The use of the large screen over the stage area, which played 'Casablanca' (the sound of the film was raised and lowered as the door to the box office was opened and closed) was a distraction for those at the rear of the audience.The Telegram
This was a more serious piece set in the living rooms of Viv and Fred during WW2 and simultaneously in the 1980s.
This was an interesting drama which was preceded with a slide show of pairs of photographs of sailors both during the war and today. It had some sympathetic performances, particularly Viv (old and young) and Vera, their neighbour. It was engaging, humorous, touching and enigmatic and the costumes and script quickly took the audience into the 1940's.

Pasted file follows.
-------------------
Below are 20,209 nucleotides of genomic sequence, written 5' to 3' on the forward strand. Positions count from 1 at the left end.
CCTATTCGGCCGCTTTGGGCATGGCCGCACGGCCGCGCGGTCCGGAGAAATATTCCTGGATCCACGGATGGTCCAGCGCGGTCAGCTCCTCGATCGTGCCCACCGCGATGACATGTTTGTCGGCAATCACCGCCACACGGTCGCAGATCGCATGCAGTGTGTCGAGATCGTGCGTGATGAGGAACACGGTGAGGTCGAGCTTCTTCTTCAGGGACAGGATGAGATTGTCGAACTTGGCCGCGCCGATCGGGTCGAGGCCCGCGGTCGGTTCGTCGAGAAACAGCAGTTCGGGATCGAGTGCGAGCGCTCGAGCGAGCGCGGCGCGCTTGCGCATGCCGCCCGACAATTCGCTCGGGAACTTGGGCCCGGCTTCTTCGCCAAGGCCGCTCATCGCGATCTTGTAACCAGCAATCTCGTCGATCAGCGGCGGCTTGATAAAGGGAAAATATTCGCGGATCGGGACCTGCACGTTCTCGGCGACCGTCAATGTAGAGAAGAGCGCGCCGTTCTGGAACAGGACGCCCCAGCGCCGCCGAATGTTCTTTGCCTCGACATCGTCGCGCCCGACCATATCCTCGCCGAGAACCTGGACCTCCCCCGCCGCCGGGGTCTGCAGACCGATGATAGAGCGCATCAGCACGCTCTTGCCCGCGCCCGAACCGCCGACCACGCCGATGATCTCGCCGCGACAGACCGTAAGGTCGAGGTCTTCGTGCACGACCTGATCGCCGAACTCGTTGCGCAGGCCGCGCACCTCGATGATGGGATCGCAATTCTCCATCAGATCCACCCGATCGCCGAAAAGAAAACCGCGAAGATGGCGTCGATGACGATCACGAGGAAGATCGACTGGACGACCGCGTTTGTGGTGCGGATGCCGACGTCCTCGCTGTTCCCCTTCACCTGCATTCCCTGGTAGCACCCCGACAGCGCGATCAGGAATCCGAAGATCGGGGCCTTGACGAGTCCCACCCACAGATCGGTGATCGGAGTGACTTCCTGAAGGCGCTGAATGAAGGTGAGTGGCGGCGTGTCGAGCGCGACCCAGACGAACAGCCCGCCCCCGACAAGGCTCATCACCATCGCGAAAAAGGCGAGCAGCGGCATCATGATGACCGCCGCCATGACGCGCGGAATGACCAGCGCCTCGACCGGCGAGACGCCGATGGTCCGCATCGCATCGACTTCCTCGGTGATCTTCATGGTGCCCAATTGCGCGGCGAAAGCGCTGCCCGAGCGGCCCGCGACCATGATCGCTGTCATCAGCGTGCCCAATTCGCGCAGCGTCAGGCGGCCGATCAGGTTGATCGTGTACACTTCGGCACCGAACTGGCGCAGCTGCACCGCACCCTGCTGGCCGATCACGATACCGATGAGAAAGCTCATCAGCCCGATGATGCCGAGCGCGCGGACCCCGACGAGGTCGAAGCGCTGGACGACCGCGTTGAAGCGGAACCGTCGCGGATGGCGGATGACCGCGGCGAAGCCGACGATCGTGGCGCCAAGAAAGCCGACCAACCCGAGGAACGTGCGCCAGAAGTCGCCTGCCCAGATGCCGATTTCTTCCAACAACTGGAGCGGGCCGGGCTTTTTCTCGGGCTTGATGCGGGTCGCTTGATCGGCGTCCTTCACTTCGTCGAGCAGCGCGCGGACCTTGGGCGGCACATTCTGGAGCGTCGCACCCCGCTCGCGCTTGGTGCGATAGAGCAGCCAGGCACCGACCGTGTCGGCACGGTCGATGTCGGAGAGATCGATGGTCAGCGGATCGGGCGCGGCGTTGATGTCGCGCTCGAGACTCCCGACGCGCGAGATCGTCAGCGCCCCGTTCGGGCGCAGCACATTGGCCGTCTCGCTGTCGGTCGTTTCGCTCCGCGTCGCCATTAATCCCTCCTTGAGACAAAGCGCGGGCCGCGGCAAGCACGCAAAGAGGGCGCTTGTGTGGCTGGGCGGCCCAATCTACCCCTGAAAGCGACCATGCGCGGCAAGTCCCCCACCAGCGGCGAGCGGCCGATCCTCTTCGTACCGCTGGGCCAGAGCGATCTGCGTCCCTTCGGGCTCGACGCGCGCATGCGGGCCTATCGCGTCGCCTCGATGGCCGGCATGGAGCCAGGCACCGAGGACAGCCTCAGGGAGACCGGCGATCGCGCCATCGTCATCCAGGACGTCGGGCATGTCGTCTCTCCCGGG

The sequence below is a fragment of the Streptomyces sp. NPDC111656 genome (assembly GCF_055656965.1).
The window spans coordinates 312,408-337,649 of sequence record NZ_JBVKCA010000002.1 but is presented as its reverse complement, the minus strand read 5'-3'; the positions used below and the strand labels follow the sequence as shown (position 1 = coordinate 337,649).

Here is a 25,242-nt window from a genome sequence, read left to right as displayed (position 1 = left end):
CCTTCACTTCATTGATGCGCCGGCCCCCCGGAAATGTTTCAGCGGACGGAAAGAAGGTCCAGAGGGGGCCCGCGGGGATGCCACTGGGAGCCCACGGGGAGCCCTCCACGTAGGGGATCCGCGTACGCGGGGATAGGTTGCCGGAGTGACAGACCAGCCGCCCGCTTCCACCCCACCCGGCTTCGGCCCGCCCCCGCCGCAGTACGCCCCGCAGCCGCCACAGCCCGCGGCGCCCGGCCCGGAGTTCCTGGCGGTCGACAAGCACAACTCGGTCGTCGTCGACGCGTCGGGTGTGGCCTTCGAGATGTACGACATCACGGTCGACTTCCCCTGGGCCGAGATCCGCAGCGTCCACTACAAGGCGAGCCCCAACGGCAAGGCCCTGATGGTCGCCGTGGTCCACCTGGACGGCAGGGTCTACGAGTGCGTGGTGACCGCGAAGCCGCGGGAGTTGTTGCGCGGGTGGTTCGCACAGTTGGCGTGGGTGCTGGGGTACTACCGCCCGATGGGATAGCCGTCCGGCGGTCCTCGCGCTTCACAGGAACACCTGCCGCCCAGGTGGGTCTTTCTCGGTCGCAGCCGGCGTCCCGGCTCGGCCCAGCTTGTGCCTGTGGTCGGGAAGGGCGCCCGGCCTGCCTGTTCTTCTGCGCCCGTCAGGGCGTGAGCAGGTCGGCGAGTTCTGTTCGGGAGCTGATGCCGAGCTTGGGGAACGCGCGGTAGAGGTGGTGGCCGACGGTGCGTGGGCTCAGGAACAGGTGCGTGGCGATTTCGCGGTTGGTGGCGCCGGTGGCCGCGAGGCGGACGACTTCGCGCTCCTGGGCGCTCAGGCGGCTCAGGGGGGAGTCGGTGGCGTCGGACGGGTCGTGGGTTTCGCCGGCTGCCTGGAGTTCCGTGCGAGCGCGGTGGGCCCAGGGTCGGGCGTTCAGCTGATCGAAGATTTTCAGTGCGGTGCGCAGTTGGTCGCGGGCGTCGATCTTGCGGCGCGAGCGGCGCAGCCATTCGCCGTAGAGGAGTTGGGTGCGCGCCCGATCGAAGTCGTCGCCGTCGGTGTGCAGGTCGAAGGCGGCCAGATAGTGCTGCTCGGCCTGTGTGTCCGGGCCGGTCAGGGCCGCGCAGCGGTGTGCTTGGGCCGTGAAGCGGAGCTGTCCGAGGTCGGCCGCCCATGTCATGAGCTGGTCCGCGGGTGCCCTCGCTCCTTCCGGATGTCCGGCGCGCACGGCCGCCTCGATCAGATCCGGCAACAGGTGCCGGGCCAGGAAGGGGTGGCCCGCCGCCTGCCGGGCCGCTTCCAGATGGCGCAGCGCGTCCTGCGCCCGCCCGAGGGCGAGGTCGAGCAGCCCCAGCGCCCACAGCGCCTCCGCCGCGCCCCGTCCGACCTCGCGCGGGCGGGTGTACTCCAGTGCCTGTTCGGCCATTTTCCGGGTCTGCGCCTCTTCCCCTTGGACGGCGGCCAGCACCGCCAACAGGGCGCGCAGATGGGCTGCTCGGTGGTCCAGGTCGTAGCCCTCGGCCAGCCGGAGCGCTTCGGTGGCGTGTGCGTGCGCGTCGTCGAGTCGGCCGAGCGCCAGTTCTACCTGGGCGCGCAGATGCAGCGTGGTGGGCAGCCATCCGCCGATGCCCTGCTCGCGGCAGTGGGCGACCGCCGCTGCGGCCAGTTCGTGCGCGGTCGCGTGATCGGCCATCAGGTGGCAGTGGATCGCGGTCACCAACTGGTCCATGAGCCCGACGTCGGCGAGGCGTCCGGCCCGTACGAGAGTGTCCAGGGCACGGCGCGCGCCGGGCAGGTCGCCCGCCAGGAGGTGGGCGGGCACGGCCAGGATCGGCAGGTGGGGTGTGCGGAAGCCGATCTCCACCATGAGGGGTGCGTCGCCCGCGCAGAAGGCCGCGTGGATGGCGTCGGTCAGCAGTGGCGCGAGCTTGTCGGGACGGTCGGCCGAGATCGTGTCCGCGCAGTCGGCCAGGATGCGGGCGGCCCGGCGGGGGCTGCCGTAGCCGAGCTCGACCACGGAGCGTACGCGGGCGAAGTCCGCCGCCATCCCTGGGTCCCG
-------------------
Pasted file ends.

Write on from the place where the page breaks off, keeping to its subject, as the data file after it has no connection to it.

Viv and Fred where married at the end of WW1 and as Viv, points out, there was just enough time between the wars to raise more boys to fight.
The main theme of the play was the difference between the attitudes of men and women during the war to the fighting. Viv tells us that the causes of war are men and politicians and while men expressed pride in their bravery of their sons and the war's just cause, a woman's lot was to stay at home and worry, confused as to why the country is involved in another country's fight.
The device of telling the story from two periods in the lives of Viv and Fred was effective and the switching between them very smooth.